introduced. The peach is unadapted to England and was grown as a novelty or a conservatory plant. In 1850, an introduction from China via England called ‘Chinese Cling’ (‘Shanghai’), adapted from the southern group of Chinese cultivars, was to completely change the peach industry. This introduction proved to be well adapted to warm, moist summer conditions. Open-pollinated progeny (‘Chinese Cling was pollen sterile) included ‘Belle of Georgia’ and ‘Elberta’. ‘Elberta’ is large and highly flavored, and firm enough to withstand shipping, in contrast with the naturalized North American seedlings. Descendants of this material now forms the basis of the modern United States and European peach industry (Scorza and Okie 1990). Extensive breeding activity has occurred in the United States with California breeders concentrating on rubbery-fleshed cultivars for processing and both east and west coast breeders emphasizing a succession of freestone cultivars for fresh market (Scorza and Sherman 1996). As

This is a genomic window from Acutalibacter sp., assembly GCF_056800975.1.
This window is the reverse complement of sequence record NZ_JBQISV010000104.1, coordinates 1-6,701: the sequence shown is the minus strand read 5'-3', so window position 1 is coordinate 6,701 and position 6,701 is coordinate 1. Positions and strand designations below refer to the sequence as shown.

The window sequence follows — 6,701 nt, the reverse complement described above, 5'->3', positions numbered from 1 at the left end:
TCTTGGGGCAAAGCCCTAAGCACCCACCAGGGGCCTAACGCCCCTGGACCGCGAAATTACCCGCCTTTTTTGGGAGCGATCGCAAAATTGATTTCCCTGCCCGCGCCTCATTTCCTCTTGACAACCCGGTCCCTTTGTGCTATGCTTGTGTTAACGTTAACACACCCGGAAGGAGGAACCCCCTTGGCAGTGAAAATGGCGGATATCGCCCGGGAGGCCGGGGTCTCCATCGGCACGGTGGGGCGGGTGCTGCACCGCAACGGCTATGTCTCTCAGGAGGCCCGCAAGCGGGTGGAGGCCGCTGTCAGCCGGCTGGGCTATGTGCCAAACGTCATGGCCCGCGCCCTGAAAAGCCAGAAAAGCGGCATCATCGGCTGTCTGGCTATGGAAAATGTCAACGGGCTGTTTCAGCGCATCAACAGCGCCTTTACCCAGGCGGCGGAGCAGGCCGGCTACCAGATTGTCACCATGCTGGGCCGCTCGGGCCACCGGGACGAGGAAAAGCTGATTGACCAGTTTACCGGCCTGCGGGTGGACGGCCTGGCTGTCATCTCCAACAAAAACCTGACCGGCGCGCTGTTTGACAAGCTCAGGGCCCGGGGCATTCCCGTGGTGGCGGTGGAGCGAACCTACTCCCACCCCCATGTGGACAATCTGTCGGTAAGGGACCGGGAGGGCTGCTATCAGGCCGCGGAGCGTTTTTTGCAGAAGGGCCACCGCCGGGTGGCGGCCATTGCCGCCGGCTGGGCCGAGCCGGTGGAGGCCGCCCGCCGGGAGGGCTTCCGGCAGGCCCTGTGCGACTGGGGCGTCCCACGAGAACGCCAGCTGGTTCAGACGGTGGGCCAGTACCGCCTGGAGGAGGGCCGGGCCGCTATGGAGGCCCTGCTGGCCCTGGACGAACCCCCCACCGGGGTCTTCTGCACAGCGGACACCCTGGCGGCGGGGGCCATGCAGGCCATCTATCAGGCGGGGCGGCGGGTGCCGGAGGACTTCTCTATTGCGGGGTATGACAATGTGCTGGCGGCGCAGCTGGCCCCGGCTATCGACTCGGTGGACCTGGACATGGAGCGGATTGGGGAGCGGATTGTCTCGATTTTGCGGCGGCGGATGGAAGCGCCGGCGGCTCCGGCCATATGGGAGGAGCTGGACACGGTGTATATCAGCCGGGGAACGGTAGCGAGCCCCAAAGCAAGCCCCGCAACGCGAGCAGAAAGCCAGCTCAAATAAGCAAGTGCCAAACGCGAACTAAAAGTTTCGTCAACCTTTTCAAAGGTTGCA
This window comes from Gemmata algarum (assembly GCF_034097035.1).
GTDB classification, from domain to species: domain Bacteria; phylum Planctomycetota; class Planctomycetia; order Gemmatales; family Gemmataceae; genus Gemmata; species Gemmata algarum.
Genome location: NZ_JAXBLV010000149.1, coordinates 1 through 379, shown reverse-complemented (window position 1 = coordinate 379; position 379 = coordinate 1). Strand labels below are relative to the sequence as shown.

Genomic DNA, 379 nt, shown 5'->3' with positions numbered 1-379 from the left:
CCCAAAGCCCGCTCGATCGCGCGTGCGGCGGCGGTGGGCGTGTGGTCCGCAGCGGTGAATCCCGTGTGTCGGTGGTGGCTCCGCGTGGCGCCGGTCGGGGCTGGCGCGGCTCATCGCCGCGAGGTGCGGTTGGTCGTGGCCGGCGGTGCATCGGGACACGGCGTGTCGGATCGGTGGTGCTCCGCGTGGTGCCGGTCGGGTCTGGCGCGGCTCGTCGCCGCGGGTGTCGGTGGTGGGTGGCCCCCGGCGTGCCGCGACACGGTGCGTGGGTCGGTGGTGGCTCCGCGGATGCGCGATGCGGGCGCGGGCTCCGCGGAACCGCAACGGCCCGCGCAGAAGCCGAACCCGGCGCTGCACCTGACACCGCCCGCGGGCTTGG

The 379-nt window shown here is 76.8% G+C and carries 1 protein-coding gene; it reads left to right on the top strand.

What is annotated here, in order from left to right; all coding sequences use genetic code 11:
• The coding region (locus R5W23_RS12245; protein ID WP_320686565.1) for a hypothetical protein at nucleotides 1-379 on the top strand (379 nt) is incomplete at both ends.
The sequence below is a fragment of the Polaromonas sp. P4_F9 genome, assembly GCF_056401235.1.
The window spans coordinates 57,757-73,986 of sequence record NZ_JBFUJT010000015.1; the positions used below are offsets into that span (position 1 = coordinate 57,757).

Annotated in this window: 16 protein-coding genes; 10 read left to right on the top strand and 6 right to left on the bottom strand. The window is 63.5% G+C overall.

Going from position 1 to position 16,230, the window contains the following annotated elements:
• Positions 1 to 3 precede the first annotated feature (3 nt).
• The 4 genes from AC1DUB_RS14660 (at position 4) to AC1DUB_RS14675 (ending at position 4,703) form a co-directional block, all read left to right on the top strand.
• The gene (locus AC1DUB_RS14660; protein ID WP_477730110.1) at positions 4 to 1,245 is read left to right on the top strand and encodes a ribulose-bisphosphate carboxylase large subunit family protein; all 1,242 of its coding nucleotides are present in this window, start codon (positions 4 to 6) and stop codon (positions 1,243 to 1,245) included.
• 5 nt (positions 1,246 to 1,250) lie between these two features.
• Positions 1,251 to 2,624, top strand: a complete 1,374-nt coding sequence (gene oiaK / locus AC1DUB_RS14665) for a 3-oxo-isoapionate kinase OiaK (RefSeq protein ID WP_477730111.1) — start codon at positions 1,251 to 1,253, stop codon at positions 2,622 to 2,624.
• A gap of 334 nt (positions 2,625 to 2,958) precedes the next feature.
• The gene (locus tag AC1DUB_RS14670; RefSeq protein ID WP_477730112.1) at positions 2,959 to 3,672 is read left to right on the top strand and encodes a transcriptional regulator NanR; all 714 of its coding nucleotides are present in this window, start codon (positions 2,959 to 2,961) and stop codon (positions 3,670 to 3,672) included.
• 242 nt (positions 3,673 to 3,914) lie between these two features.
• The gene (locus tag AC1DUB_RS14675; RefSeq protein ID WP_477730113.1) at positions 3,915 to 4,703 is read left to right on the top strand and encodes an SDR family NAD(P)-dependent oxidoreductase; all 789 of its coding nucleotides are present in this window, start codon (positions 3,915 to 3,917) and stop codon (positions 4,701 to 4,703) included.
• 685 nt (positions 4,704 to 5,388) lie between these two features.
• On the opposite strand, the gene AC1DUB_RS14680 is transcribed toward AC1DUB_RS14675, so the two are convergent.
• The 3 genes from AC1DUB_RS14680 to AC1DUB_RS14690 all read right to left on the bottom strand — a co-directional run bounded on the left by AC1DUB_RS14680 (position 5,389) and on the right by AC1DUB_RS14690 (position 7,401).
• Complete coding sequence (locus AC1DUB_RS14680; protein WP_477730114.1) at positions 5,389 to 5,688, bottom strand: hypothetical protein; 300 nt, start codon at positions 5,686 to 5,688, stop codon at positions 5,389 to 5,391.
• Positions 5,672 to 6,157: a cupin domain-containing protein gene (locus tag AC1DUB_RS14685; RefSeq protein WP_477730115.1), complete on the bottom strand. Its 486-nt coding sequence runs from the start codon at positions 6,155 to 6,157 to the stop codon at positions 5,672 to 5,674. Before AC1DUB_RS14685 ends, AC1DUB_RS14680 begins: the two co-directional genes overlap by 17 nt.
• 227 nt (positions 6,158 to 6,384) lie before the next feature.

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low chilling requirement, European peach industry